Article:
The inspector general’s findings on the Carter Page FISA applications are actually worse than the president’s defenders understand—precisely because Michael Horowitz did not find any kind of political conspiracy.
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Congressional Republicans argue that the Federal Rules of Evidence should apply to the impeachment trial. But following these rules would guarantee that the Senate could hear from the witnesses that Mitch McConnell is currently seeking to block.
On Jan. 4, the U.S. Court of Appeals for the D.C. Circuit heard oral arguments in Committee on the Judiciary v. Donald F. McGahn, III (concerning the committee's subpoena to the former White House counsel) and In re Application of the Committee on the Judiciary (concerning the committee's effort to obtain grand jury material redacted from the Mueller report). Audio from both arguments is available below.
The Horowitz report poses a deep challenge to those of us who have broadly defended expansive surveillance authorities over the past several years. That challenge is not the one President Trump and his supporters have lodged against the FBI and its integrity.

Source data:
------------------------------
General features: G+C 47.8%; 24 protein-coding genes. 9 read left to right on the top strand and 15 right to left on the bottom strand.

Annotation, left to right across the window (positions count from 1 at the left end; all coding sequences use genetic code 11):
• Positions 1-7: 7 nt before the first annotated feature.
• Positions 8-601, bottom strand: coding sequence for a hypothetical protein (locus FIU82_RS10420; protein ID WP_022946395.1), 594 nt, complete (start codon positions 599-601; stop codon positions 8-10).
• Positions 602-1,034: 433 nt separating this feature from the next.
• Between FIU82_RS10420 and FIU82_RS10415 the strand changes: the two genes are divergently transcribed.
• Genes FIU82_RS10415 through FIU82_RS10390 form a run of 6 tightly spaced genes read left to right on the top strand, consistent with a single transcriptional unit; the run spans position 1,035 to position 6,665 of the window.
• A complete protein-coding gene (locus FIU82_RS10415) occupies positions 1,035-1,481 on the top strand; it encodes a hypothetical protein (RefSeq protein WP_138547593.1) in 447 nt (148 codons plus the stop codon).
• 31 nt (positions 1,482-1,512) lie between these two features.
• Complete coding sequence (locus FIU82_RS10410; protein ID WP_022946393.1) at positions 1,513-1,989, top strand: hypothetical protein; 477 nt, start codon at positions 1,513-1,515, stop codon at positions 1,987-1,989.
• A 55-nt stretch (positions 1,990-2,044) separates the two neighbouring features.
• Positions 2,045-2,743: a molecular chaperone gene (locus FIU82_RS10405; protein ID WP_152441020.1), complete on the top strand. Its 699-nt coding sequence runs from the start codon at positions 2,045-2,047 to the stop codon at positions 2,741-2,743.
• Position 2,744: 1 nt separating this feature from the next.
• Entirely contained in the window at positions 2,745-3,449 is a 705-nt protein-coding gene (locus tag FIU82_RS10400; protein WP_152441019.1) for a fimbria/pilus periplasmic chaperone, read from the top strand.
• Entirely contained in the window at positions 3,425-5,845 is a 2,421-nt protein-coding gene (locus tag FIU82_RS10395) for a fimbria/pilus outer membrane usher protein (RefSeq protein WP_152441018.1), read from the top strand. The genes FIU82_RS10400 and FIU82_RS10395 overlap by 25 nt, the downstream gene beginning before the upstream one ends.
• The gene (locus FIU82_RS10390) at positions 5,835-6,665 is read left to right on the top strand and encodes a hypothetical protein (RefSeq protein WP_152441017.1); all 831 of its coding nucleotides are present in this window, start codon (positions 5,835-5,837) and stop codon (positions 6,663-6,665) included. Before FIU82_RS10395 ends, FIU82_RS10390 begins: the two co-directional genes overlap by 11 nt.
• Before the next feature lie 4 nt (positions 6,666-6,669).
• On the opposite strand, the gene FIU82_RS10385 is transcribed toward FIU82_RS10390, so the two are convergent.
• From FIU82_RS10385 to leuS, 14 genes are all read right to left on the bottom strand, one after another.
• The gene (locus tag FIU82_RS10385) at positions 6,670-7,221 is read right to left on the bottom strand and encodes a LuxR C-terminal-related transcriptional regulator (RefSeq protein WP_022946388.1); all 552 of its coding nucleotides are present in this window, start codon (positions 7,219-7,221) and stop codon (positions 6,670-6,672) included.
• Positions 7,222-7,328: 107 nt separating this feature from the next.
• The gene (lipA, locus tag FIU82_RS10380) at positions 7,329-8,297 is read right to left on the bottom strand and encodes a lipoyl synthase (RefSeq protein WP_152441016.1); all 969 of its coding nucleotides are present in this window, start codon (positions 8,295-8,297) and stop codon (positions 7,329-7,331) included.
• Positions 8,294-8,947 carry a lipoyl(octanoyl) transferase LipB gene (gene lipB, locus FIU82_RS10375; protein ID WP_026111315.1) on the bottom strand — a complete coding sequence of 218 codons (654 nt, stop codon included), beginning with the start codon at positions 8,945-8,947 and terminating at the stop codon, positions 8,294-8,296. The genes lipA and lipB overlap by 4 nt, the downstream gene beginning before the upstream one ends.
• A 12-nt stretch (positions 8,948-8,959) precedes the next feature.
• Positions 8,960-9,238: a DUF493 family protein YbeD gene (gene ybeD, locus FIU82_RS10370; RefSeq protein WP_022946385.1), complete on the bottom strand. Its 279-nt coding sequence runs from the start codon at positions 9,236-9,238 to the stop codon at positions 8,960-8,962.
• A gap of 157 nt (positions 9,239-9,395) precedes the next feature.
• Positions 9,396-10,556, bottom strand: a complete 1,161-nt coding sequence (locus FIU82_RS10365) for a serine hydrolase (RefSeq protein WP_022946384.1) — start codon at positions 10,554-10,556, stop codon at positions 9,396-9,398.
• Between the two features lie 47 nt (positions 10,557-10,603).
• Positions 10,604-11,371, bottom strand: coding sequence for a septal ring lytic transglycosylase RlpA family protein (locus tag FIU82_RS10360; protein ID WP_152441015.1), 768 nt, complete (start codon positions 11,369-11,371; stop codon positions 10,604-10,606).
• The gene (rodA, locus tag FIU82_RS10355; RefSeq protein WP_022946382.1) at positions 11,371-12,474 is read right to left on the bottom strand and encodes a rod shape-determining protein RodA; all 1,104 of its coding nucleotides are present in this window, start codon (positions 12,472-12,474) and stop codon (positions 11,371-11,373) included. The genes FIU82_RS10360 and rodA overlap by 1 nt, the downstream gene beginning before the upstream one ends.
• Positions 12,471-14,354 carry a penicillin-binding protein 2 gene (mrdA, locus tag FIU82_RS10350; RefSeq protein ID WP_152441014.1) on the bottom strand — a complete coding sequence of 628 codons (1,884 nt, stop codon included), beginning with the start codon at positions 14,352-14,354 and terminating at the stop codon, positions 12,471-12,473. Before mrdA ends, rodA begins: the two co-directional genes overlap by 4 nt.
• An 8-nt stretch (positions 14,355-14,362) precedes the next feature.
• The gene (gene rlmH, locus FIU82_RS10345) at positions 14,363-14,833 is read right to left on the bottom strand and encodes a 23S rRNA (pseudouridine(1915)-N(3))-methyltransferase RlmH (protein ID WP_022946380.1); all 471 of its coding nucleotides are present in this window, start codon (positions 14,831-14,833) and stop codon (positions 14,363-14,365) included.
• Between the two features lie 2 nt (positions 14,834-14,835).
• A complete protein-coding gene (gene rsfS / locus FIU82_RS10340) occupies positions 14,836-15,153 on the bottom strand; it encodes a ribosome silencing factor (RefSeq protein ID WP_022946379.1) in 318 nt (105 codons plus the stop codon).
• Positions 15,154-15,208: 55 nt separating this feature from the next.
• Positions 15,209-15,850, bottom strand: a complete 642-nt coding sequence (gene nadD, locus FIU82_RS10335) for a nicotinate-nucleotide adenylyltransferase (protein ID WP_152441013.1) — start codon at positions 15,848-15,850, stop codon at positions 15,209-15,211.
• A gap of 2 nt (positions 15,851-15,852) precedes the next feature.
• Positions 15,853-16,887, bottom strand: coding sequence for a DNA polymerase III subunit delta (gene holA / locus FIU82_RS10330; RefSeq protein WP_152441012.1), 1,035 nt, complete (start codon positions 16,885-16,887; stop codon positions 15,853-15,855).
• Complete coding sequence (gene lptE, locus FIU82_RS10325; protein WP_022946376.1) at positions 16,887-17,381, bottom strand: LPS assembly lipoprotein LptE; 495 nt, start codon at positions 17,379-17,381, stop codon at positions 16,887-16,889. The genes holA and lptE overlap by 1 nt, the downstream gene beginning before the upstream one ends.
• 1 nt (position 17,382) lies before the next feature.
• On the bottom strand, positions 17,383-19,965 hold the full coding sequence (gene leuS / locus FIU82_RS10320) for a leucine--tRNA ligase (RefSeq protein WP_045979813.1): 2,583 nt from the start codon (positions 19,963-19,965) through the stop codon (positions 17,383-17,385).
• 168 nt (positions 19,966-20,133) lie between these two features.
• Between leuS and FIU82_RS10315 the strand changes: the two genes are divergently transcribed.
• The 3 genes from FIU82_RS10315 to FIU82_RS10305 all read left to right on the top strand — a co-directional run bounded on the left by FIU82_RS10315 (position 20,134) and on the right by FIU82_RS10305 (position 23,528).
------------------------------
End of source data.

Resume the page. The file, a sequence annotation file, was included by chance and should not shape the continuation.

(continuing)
Our latest FOIA lawsuit.
Every American—and especially every member of Congress—should read Judge Webster’s words on the current threat to the rule of law.
Justice Department Inspector General’s Report Raises Troubling Questions About FBI’s Role in FISA Cases
What should we make of the Department of Justice Inspector General’s analysis of the FBI’s role in preparing FISA requests?
On Dec. 10, Lisa Page filed a complaint against the Department of Justice and the FBI for alleged violations of the Privacy Act related to the disclosure of information about her to the media. The document is available here and below.
Yes, the investigation had problems—some of them serious. But the problems were not political in character. There was no effort to “get” candidate Trump. There was no “insurance policy,” no coup, no treason.
Nine questions for Charles Brandt.